Types of Herpes Simplex
There are 2 main types of Herpes that are relatively common namely, Herpes Simplex and Herpes Zoster
Herpes simplex is a common viral infection that most people will experience at some stage of their life. The appearance is usually seen as a cold sore on the face. There are 2 types of herpes simplex virus:
Type 1 is linked to facial infections i.e. cold sores or fever blisters. Type 1 causes gingivostomatitis – a lesion around the mouth. It is commonly seen in children between the age of 1 and 5 years. A fever which can last up to 5 days occurs and there is dribbling and foul breath. Lymph glands are often enlarged. Eating and drinking can be painful. On the tongue, cheeks and throat, white patches with small blisters can be seen.
Type 2 is linked to herpes of the genital area. The infection of Type 2 is generally more severe than with Type 1. In males, ulcers occur on the shaft of the penis, the glans and foreskin. In females the herpes occurs on the external genitalia, vagina, vulva and internally on the cervix. Severe ulceration of the cervix can occur.
Passing of urine can be difficult and the lesions can be painful.
The risk of contracting a herpes infection after having sexual contact with someone who is infected with active lesions, is around 75%
The incubation period is 2-12 days and the lesions usually last for 2 to 3 weeks.
Occurrence of Herpes Simplex
Type 1 herpes simplex usually causes an infection in infants and young children. The infection is usually mild and goes relatively unnoticed. The infection is much greater in third world countries but relatively low in high socioeconomic countries.
Type 2 herpes infection occurs mainly after puberty and is mostly transmitted sexually. .
Herpes ZosterHerpes zoster is commonly referred to as shingles. It is caused by the chickenpox virus. Chickenpox usually occurs in childhood. During this time the virus adheres to nerve cells in the spinal cord. The virus lays dormant for years, but when reactivated it grows along the nerves to the skin. The result is a painful cluster or blisters that usually follow the direction of the nerve supply (dermatone).
Usually only one side of the body is affected and pain and blisters are experienced on the chest, back, neck and forehead.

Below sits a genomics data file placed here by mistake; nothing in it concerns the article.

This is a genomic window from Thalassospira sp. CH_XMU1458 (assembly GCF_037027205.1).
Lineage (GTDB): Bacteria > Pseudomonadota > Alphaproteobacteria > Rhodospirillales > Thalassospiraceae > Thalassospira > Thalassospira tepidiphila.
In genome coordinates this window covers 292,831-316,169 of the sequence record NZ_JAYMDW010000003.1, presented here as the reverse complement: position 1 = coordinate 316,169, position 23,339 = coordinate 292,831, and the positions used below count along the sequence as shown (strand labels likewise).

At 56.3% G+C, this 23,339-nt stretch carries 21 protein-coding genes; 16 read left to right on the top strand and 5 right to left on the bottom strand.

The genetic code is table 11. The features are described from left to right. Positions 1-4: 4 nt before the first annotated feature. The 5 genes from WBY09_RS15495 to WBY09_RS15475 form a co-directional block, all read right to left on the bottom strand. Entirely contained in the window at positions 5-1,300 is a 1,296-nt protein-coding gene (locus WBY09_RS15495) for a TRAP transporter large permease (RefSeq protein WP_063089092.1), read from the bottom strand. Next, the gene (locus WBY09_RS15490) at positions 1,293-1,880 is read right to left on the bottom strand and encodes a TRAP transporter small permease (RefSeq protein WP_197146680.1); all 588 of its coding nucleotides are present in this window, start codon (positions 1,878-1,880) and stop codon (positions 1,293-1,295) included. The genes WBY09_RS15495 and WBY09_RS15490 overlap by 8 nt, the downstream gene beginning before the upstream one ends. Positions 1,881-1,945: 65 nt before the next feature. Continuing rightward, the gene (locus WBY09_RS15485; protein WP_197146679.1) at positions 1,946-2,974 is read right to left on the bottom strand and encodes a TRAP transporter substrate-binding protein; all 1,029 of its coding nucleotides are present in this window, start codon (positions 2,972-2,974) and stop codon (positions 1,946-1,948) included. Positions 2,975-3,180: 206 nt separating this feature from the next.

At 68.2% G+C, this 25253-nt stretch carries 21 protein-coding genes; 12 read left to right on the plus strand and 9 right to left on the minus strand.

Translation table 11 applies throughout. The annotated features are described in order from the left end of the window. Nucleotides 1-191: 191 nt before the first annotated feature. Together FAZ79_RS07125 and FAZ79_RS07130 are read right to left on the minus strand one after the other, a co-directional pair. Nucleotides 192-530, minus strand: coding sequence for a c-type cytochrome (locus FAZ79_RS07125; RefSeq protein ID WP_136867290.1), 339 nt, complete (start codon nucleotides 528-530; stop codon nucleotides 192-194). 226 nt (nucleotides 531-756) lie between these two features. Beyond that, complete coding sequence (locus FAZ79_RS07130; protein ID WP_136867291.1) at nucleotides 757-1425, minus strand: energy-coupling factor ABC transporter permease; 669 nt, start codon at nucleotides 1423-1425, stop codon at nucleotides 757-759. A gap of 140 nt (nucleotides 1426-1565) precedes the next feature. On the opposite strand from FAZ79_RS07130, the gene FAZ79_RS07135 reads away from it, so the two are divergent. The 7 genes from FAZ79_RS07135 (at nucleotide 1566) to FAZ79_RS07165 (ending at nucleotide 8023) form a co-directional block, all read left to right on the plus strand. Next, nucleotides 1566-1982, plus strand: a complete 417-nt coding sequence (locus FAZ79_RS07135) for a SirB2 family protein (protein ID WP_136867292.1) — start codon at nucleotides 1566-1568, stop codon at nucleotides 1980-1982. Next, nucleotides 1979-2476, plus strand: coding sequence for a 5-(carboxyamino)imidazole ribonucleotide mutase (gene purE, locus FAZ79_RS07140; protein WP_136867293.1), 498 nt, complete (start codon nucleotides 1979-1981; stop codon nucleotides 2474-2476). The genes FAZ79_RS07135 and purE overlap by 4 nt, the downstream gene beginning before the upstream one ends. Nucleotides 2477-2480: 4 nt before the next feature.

Shingles can be extremely painful, and can be present for several days prior to the skin eruption of blisters. Fever, headache, enlarged and tender lymph nodes often occurs with shingles. In some instances pain can persist for many months (post-herpetic neuralgia).
Reoccurrence of herpes
Reoccurrence of Type 1 herpes simplex tends to produce smaller lesions around the mouth with smaller, grouped blisters. Reoccurrence of Type 2 herpes simplex tends to be confined to the same area (buttocks and groin) but can also occur on the face.
The distribution of the blisters can be in a cluster or a line with an underlying red base. Enlarged lymph nodes and mild fever occasionally occurs with the infection.
Recurrences can be triggered by:
- emotional stress and fatigue
- infections including upper respiratory tract infections
- trauma to the affected area
- high arginine and low lysine diet
- unprotected sex (including oral sex)
- a compromised immune system
- menstruation in females
- dental surgery
- trauma to the skin or ganglia
- sun and ultraviolet light exposure
Long term effects of Herpes
Although the disorder itself causes embarrassing lesions that are fairly obvious, Herpes simplex is not a particularly serious disorder in terms of the extent of the lesions.
Occasionally complications such as an eye or throat infection, eczema or erythema multiforme can occur
Long term however, recent studies have found that the presence of the herpes virus is linked to other health disorders such as Alzheimer’s disease. For this reason alone, it is highly important that the virus is properly eradicated from the body.